Part 1 – How to Advocate for Older Adults at the Hospital/Doctor’s Office

If your parent/grandparent was at a doctor’s appointment or in the hospital, would you know how to advocate them? Would you know how to help them make the best medical decisions? 

Today I’m starting Part 1 of a three-part blog/video series on how you can advocate for an older adult at the hospital or doctor’s office. When grandparents/parents were sick, there are times together we had to make some difficult decisions. The kind where you choose between liver and lima beans. The kind where you’re just not sure what to do. Thankfully, I had the blessing of working with skilled doctors, nurses, and social workers who I could ask for sound advice.

“In your experience with older adults or with cancer, what would you advise?” I would ask. It was always helpful to be able to bounce thoughts and ideas off of skilled professionals who I could trust!. Their insight helped my family and I immensely as we tried to navigate new waters. When you’re at the hospital or doctor’s office and you hear bad news about your loved one, often we are screaming for a good solution. We’re constantly questioning decisions we make. That’s why I wanted to share what I have learned with you. Here we go.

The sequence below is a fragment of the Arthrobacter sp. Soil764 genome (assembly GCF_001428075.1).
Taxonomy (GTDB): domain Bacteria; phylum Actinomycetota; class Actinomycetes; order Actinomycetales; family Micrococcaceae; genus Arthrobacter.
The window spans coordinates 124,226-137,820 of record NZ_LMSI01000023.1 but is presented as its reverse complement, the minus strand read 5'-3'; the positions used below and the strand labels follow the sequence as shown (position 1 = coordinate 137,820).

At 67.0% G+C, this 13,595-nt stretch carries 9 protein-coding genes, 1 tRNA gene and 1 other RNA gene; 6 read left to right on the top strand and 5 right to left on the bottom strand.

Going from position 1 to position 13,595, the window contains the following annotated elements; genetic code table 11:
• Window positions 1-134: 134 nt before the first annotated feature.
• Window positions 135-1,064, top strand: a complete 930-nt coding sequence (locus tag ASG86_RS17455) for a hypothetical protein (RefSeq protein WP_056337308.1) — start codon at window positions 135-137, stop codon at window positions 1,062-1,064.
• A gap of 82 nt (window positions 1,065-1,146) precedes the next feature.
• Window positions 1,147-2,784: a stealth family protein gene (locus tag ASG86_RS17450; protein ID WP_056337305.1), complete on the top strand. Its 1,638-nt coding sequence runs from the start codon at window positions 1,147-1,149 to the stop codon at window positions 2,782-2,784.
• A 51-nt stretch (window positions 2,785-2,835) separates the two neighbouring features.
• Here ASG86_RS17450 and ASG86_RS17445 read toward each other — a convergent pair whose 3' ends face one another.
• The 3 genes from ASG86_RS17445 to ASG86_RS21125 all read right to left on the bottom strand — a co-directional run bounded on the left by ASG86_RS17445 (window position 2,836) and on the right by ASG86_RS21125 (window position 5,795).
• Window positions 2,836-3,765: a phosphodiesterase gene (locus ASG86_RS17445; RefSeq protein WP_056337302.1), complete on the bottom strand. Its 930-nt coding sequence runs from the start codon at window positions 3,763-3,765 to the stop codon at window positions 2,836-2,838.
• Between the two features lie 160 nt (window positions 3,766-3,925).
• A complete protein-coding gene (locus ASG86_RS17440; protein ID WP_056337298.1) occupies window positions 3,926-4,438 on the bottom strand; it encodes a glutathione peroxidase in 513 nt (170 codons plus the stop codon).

In order to advocate and help an older person make the best healthcare decisions, you need to  have a clear picture of what is going on with their health. Sometimes we as caregivers make the mistake of simply listening to the diagnosis that the doctor gives. We don’t ask questions; we don’t know what’s really going on. That leaves us in the bad place. When you don’t truly understand what health issue your loved one is facing, you won’t feel confident that you’re helping them make the best decision for next steps. 

YOUR GOAL: Get a clear picture of what is going on. 

A good physician is one that helps you get a clear understanding of what is happening.. Realistically, not every physician is skilled in communicating. If you have a physician who isn’t gifted in communication and getting a new doctor is not easy, don’t fret. If you can get a clear picture of what is going on in your loved one’s health and have good questions that can help you determine the next best steps, then you can should feel good because getting a clear picture of what’s happening is half the battle. 

How can you advocate and get a realistic picture of what’s happening? 

  1. Ask questions. Write down words you don’t understand. Look it up later on or ask the medical professional. 
  2. Write down what the doctor tells you so you can refer back to it later. 
  3. Possible questions to ask:

  • What does this term mean? 
  • Where is my loved one on the spectrum of illness? 
  • Do you see my loved one getting more sick? 

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